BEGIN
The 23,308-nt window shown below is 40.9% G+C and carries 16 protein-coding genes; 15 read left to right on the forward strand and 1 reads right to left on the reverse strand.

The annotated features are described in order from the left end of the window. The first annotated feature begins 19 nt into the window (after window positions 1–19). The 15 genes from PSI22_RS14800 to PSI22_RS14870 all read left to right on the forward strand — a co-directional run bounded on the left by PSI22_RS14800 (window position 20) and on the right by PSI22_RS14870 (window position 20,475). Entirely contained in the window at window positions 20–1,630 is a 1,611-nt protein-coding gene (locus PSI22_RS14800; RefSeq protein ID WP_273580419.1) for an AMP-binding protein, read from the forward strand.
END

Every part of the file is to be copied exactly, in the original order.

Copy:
The 23,308-nt window shown below is 40.9% G+C and carries 16 protein-coding genes; 15 read left to right on the forward strand and 1 reads right to left on the reverse strand.

The annotated features are described in order from the left end of the window. The first annotated feature begins 19 nt into the window (after window positions 1–19). The 15 genes from PSI22_RS14800 to PSI22_RS14870 all read left to right on the forward strand — a co-directional run bounded on the left by PSI22_RS14800 (window position 20) and on the right by PSI22_RS14870 (window position 20,475). Entirely contained in the window at window positions 20–1,630 is a 1,611-nt protein-coding gene (locus PSI22_RS14800; RefSeq protein ID WP_273580419.1) for an AMP-binding protein, read from the forward strand.